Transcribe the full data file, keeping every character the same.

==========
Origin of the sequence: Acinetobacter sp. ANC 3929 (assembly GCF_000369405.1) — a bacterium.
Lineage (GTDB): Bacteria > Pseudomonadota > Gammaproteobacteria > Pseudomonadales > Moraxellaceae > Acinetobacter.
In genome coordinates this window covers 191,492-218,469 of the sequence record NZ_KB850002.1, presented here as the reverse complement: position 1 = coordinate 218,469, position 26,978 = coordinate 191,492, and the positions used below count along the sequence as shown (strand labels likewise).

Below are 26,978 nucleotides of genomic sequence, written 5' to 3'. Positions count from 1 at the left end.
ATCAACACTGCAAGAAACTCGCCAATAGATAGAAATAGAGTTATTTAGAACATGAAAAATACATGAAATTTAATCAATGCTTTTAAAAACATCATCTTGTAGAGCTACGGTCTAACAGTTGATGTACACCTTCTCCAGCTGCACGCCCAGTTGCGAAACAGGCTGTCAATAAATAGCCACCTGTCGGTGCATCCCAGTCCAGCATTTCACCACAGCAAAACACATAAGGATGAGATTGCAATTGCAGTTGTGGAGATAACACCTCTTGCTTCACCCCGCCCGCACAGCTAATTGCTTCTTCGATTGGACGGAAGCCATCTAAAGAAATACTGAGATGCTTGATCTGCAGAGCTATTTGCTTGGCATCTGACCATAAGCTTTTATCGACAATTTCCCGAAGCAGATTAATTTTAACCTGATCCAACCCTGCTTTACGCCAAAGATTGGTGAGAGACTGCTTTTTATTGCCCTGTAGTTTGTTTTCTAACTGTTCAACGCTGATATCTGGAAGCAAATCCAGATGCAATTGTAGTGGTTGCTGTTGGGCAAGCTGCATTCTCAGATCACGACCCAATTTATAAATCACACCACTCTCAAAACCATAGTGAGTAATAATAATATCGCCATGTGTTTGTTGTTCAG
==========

Origin of the sequence: Acinetobacter sp. ANC 3929 (assembly GCF_000369405.1) — a bacterium.
Lineage (GTDB): Bacteria > Pseudomonadota > Gammaproteobacteria > Pseudomonadales > Moraxellaceae > Acinetobacter.
In genome coordinates this window covers 191,492-218,469 of the sequence record NZ_KB850002.1, presented here as the reverse complement: position 1 = coordinate 218,469, position 26,978 = coordinate 191,492, and the positions used below count along the sequence as shown (strand labels likewise).

Below are 26,978 nucleotides of genomic sequence, written 5' to 3'. Positions count from 1 at the left end.
ATCAACACTGCAAGAAACTCGCCAATAGATAGAAATAGAGTTATTTAGAACATGAAAAATACATGAAATTTAATCAATGCTTTTAAAAACATCATCTTGTAGAGCTACGGTCTAACAGTTGATGTACACCTTCTCCAGCTGCACGCCCAGTTGCGAAACAGGCTGTCAATAAATAGCCACCTGTCGGTGCATCCCAGTCCAGCATTTCACCACAGCAAAACACATAAGGATGAGATTGCAATTGCAGTTGTGGAGATAACACCTCTTGCTTCACCCCGCCCGCACAGCTAATTGCTTCTTCGATTGGACGGAAGCCATCTAAAGAAATACTGAGATGCTTGATCTGCAGAGCTATTTGCTTGGCATCTGACCATAAGCTTTTATCGACAATTTCCCGAAGCAGATTAATTTTAACCTGATCCAACCCTGCTTTACGCCAAAGATTGGTGAGAGACTGCTTTTTATTGCCCTGTAGTTTGTTTTCTAACTGTTCAACGCTGATATCTGGAAGCAAATCCAGATGCAATTGTAGTGGTTGCTGTTGGGCAAGCTGCATTCTCAGATCACGACCCAATTTATAAATCACACCACTCTCAAAACCATAGTGAGTAATAATAATATCGCCATGTGTTTGTTGTTCAG